I was using Google’s Public Data Explorer to compare African mobile subscription rates per 100 people for available data for the last 10 years or so and then got the inkling to do the same for Asia as I will be relocating there in the next few months (specifically to Korea). Now conventional logic would dictate that the leading economic powerhouses in the region would dominate this ranking and that partly is true. Japan and Korea are well ahead of most, but a surprising contender emerges in the top spot: Vietnam. Vietnam has reached something approaching full saturation in terms of mobile penetration. 

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Not only is the penetration at close to full saturation, it is quite the upswing since 2006 or so, which leads me to believe one of two things could have happened (or both):

  • Government subsidies-the Vietnamese government links mobile to development and encourages use through subsidized subscriptions/technology
  • Deregulation-the government decides to offload bloated state enterprises and begins with the telecommunications sector, allowing a semblance of competition, which in turn lowers prices and encourages adoption of mobile technology. 

Either way, as I mentioned in my previous post, this type of mobile penetration leads to freeflowing communication, which in turn places great pressure on existing bottlenecks (in the form of bureacracies). Whether or not that leads to social change is another matter, but mobile communication exposes inefficiencies in terms of the flow of social interaction so one wonders if we will see anything from Vietnam in the coming years in this regard. 

Now, turning to Africa we have a different, yet equally surprising, story. All in all, mobile subscription rates are quite respectable for most of the continent and that stands in parallel to what we have been hearing about select countries reaching 100% mobile penetration rates in the very near future. But, at least according to 2009 statistics, the leader in sub-Saharan Africa surprised me a bit. 

[googleapps domain=”www” dir=”publicdata/explore/embed” query=”ds=d5bncppjof8f9_&ctype=l&strail=false&nselm=h&met_y=it_cel_sets_p2&scale_y=lin&ind_y=false&rdim=country&idim=country:AGO:BEN:CMR:COG:ZAR:GMB:GAB:KEN:MWI:MDG:NAM:NGA:NER:MLI:RWA:SLE:ZWE:ZMB:GHA:UGA:TZA&tstart=725846400000&tunit=Y&tlen=16&hl=en&dl=en_US&iconSize=0.5&uniSize=0.035″ width=”500″ height=”425″ /]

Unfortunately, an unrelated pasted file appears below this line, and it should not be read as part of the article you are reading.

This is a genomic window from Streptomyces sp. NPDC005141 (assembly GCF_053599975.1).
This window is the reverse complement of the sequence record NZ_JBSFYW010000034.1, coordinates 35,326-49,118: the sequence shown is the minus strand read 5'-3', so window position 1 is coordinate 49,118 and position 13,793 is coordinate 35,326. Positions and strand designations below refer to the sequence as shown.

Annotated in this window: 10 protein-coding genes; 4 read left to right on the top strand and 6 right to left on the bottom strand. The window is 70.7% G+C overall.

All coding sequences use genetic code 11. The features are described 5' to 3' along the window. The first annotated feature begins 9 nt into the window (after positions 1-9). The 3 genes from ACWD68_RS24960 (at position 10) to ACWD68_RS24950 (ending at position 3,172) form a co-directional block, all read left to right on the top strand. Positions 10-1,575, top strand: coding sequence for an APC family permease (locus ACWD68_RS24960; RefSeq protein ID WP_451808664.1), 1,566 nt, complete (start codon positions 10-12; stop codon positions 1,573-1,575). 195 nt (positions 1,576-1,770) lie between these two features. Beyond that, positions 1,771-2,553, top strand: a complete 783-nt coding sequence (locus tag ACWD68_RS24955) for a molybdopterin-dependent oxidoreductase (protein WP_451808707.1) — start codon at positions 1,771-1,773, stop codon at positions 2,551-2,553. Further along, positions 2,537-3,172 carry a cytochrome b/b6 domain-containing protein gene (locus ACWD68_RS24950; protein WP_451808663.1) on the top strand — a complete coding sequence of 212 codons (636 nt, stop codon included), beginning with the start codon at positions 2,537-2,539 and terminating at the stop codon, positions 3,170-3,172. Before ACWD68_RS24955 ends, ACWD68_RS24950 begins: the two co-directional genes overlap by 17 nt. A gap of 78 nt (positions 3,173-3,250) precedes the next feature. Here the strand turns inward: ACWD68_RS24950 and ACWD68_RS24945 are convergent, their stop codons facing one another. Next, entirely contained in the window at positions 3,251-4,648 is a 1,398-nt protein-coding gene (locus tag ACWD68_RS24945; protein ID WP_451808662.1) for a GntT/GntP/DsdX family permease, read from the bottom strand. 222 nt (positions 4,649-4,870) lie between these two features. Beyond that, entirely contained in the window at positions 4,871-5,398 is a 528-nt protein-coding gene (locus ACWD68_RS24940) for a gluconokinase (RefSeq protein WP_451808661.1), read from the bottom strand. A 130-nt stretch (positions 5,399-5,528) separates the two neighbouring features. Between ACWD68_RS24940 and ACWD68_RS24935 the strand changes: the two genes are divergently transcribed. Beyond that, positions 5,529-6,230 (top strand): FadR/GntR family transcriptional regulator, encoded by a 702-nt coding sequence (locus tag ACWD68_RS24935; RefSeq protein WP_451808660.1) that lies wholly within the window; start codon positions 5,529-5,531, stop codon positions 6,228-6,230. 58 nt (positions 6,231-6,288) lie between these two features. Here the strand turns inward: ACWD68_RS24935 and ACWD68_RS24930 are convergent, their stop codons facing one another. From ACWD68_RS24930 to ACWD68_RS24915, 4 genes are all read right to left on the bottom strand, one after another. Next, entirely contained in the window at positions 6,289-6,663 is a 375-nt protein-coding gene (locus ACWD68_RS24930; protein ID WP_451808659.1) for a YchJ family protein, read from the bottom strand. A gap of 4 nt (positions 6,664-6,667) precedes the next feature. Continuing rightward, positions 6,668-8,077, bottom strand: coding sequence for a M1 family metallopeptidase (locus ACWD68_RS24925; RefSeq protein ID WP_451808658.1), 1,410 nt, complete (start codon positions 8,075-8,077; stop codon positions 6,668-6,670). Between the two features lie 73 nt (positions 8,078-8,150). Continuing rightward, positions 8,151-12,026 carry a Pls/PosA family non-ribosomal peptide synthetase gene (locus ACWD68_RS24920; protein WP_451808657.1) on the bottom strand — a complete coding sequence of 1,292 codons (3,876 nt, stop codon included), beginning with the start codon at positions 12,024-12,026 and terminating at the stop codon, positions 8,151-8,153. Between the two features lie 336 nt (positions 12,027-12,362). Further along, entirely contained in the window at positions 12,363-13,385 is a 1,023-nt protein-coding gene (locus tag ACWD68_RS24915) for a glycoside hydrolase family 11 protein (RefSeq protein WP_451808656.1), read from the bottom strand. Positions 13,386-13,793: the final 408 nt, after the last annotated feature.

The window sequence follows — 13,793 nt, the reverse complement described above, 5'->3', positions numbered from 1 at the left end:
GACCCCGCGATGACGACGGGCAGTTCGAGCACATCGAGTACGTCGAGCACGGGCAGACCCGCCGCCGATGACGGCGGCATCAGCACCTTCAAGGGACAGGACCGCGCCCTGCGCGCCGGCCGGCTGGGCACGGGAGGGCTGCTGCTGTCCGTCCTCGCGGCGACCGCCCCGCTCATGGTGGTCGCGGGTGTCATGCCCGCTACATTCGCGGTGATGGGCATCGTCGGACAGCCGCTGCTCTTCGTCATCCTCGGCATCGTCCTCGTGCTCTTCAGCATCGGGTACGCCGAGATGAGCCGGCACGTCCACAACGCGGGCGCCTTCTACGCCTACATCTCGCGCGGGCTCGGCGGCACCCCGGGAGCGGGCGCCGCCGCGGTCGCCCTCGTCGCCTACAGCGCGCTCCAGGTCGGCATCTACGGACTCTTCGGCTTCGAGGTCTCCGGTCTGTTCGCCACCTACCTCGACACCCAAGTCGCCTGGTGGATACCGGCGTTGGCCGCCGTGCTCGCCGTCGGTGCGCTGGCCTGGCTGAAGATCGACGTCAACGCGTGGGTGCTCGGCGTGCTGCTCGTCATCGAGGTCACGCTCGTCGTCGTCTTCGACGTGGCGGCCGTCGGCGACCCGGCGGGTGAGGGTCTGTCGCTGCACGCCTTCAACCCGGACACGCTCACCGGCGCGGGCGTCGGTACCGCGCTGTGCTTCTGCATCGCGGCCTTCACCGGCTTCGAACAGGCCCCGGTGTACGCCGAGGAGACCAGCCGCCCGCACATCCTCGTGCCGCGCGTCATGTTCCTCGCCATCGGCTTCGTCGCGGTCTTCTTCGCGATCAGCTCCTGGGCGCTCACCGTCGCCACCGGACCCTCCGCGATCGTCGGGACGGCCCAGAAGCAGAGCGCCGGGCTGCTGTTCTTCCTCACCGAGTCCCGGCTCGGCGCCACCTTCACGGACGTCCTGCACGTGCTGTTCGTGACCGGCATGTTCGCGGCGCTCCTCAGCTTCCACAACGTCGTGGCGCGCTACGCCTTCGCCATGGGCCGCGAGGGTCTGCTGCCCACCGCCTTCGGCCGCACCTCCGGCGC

Gabon was approaching a 100% mobile subscription rate in 2009 with Gambia placing a very respectable second at well over 80%. Smaller populations? Possible as neither Gabon nor Gambia top out over 2 million people. Saturation might be a more readily attainable number in smaller control groups. Government support or deregulation? Possible. A lack of computer ownership spurring necessity in terms of mobile use? More than likely. Fascinating, though, that neither Asia nor Africa was topped by the more economically successful nations. Granted, I lazily excluded South Africa (although a larger population makes me think their mobile penetration would be lower), and all of North Africa, but the numbers are surprising. 

By Michael Gallagher

My name is Michael Sean Gallagher. I am a Lecturer in Digital Education at the Centre for Research in Digital Education at the University of Edinburgh. I am Co-Founder and Director of Panoply Digital, a consultancy dedicated to ICT and mobile for development (M4D); we have worked with USAID, GSMA, UN Habitat, Cambridge University and more on education and development projects. I was a researcher on the Near Futures Teaching project, a project that explores how teaching at The University of Edinburgh unfold over the coming decades, as technology, social trends, patterns of mobility, new methods and new media continue to shift what it means to be at university. Previously, I was the Research Associate on the NERC, ESRC, and AHRC Global Challenges Research Fund sponsored GCRF Research for Emergency Aftershock Forecasting (REAR) project. I was an Assistant Professor at Hankuk University of Foreign Studies (한국외국어대학교) in Seoul, Korea. I have also completed a doctorate at University College London (formerly the independent Institute of Education, University of London) on mobile learning in the humanities in Korea.

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